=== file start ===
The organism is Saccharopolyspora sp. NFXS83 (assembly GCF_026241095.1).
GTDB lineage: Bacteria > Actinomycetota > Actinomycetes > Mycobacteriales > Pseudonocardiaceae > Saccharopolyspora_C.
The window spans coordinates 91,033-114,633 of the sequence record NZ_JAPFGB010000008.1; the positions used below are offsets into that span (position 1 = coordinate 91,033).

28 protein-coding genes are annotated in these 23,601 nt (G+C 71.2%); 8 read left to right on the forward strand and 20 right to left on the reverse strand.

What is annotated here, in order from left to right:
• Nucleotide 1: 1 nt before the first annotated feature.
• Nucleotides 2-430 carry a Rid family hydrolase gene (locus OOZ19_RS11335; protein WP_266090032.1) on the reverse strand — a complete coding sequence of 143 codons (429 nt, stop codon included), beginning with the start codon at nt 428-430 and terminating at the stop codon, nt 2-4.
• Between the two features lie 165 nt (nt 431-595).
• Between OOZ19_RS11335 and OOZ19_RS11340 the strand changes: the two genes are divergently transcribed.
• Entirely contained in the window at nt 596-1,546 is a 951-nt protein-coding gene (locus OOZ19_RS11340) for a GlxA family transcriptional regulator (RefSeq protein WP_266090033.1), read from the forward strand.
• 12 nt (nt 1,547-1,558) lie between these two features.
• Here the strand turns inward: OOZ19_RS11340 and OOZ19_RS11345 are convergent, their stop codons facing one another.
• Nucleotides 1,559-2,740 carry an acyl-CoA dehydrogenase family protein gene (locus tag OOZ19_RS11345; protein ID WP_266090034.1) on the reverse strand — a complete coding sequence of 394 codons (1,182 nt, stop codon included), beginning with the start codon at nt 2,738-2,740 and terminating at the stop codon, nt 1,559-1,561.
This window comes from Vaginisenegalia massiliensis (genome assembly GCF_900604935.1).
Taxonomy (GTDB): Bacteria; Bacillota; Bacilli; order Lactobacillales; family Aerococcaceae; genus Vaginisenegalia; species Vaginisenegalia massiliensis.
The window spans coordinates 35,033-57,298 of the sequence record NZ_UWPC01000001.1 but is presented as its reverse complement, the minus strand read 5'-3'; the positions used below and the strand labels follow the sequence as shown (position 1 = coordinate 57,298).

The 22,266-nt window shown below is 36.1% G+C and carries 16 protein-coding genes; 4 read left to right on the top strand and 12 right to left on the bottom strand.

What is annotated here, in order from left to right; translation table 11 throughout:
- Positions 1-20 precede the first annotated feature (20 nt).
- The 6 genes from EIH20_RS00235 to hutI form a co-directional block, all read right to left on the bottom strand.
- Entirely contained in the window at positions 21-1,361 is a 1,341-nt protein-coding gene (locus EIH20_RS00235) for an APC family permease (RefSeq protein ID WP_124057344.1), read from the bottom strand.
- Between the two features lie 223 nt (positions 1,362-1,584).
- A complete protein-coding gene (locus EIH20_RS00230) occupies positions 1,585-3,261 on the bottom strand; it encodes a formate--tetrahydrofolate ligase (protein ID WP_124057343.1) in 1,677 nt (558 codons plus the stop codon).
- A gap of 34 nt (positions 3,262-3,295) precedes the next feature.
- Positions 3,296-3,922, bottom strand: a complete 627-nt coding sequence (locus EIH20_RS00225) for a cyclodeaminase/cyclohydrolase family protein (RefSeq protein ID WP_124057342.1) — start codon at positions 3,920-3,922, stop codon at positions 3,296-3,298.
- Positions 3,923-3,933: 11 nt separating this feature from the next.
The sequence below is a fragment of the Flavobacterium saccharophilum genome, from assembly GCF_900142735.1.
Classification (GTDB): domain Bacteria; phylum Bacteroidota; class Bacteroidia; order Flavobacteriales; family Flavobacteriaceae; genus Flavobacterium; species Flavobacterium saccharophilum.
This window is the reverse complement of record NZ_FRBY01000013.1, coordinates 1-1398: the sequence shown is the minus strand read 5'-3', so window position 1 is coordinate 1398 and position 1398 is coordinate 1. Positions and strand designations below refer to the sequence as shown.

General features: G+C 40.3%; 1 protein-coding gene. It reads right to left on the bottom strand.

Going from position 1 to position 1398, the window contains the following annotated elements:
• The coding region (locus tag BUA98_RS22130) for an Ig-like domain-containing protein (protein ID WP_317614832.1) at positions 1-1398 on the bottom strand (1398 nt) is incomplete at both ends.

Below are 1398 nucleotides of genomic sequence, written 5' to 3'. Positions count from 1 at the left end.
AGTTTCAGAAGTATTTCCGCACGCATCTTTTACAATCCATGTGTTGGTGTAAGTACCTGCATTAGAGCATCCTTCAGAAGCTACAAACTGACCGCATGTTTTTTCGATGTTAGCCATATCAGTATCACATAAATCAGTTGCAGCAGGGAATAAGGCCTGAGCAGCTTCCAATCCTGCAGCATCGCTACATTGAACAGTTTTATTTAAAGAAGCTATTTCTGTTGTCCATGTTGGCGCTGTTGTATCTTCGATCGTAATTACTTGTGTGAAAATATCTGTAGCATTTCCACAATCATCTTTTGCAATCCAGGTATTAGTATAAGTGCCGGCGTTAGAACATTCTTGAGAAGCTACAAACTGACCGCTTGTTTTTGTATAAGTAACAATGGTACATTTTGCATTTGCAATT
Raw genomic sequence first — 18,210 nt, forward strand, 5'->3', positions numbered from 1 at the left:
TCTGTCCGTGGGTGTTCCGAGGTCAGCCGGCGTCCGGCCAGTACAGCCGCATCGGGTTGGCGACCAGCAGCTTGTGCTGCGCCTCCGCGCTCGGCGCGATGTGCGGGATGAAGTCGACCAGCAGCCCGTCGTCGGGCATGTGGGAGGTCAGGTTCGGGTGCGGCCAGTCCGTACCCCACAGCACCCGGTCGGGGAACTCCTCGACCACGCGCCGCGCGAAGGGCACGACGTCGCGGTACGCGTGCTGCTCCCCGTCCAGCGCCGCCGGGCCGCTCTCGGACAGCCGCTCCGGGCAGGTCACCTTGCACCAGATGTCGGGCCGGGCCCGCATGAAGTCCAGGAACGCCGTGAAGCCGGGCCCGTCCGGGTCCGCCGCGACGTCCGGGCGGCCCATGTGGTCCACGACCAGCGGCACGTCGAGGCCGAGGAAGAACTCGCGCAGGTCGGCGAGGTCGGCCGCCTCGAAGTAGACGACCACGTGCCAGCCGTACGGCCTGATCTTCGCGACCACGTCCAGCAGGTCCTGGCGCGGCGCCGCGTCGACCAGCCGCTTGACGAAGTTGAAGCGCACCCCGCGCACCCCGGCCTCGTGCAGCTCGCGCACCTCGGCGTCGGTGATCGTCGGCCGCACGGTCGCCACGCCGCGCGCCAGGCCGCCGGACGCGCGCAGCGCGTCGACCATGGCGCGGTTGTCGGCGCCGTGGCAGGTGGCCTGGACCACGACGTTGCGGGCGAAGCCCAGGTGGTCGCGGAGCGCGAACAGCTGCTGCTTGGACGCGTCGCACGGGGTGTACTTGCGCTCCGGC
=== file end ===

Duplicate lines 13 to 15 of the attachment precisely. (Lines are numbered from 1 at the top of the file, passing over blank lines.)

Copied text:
• Nucleotides 1,559-2,740 carry an acyl-CoA dehydrogenase family protein gene (locus tag OOZ19_RS11345; protein ID WP_266090034.1) on the reverse strand — a complete coding sequence of 394 codons (1,182 nt, stop codon included), beginning with the start codon at nt 2,738-2,740 and terminating at the stop codon, nt 1,559-1,561.
This window comes from Vaginisenegalia massiliensis (genome assembly GCF_900604935.1).
Taxonomy (GTDB): Bacteria; Bacillota; Bacilli; order Lactobacillales; family Aerococcaceae; genus Vaginisenegalia; species Vaginisenegalia massiliensis.